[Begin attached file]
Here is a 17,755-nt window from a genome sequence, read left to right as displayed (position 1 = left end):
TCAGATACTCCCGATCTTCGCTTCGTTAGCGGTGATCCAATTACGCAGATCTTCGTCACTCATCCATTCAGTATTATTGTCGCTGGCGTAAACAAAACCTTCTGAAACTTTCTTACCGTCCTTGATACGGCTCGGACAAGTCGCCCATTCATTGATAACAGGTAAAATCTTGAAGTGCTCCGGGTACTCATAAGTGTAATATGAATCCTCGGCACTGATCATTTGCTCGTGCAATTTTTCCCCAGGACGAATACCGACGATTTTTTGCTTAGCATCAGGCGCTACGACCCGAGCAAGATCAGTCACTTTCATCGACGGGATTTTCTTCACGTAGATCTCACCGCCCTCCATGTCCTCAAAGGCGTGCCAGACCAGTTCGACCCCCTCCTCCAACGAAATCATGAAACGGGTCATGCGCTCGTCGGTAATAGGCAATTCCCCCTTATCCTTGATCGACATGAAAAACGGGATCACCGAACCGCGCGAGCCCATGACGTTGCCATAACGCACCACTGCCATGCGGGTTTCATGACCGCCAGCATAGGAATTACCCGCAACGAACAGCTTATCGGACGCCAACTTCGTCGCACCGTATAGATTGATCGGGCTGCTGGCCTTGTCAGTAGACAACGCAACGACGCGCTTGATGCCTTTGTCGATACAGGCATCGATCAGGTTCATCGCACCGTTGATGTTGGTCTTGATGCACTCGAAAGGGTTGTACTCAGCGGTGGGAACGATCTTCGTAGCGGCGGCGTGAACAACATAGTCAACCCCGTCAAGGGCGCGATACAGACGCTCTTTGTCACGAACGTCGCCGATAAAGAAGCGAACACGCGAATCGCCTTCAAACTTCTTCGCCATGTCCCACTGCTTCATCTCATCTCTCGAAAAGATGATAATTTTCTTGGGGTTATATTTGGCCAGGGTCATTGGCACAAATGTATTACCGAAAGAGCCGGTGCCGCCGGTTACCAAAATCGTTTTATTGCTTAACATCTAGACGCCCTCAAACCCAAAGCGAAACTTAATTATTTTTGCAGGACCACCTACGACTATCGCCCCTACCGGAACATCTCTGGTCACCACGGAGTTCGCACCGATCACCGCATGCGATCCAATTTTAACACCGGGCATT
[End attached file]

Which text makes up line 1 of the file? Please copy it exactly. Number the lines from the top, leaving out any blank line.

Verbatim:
Here is a 17,755-nt window from a genome sequence, read left to right as displayed (position 1 = left end):